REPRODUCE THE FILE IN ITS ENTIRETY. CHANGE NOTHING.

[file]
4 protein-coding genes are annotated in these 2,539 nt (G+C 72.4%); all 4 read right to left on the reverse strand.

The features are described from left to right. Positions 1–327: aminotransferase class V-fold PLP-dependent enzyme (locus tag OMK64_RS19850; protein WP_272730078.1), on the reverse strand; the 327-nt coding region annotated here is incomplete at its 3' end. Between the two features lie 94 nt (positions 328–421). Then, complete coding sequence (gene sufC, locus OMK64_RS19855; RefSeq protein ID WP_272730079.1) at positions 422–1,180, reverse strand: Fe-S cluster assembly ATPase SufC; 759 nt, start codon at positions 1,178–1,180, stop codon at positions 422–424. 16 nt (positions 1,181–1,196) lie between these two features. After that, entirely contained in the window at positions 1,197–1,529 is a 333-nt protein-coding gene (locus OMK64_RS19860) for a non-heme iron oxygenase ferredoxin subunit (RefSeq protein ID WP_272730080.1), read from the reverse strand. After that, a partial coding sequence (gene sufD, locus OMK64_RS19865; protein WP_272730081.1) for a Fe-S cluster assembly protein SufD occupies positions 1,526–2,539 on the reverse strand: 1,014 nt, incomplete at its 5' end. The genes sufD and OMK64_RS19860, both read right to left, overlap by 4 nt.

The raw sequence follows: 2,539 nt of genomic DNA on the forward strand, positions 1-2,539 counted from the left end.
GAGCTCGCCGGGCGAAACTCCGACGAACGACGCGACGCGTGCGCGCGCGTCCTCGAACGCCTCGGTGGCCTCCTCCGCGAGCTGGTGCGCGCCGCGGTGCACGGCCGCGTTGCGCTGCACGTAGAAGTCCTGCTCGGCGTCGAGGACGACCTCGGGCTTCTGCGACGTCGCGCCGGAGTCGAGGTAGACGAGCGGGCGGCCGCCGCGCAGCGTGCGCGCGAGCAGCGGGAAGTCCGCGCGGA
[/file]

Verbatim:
4 protein-coding genes are annotated in these 2,539 nt (G+C 72.4%); all 4 read right to left on the reverse strand.

The features are described from left to right. Positions 1–327: aminotransferase class V-fold PLP-dependent enzyme (locus tag OMK64_RS19850; protein WP_272730078.1), on the reverse strand; the 327-nt coding region annotated here is incomplete at its 3' end. Between the two features lie 94 nt (positions 328–421). Then, complete coding sequence (gene sufC, locus OMK64_RS19855; RefSeq protein ID WP_272730079.1) at positions 422–1,180, reverse strand: Fe-S cluster assembly ATPase SufC; 759 nt, start codon at positions 1,178–1,180, stop codon at positions 422–424. 16 nt (positions 1,181–1,196) lie between these two features. After that, entirely contained in the window at positions 1,197–1,529 is a 333-nt protein-coding gene (locus OMK64_RS19860) for a non-heme iron oxygenase ferredoxin subunit (RefSeq protein ID WP_272730080.1), read from the reverse strand. After that, a partial coding sequence (gene sufD, locus OMK64_RS19865; protein WP_272730081.1) for a Fe-S cluster assembly protein SufD occupies positions 1,526–2,539 on the reverse strand: 1,014 nt, incomplete at its 5' end. The genes sufD and OMK64_RS19860, both read right to left, overlap by 4 nt.

The raw sequence follows: 2,539 nt of genomic DNA on the forward strand, positions 1-2,539 counted from the left end.
GAGCTCGCCGGGCGAAACTCCGACGAACGACGCGACGCGTGCGCGCGCGTCCTCGAACGCCTCGGTGGCCTCCTCCGCGAGCTGGTGCGCGCCGCGGTGCACGGCCGCGTTGCGCTGCACGTAGAAGTCCTGCTCGGCGTCGAGGACGACCTCGGGCTTCTGCGACGTCGCGCCGGAGTCGAGGTAGACGAGCGGGCGGCCGCCGCGCAGCGTGCGCGCGAGCAGCGGGAAGTCCGCGCGGA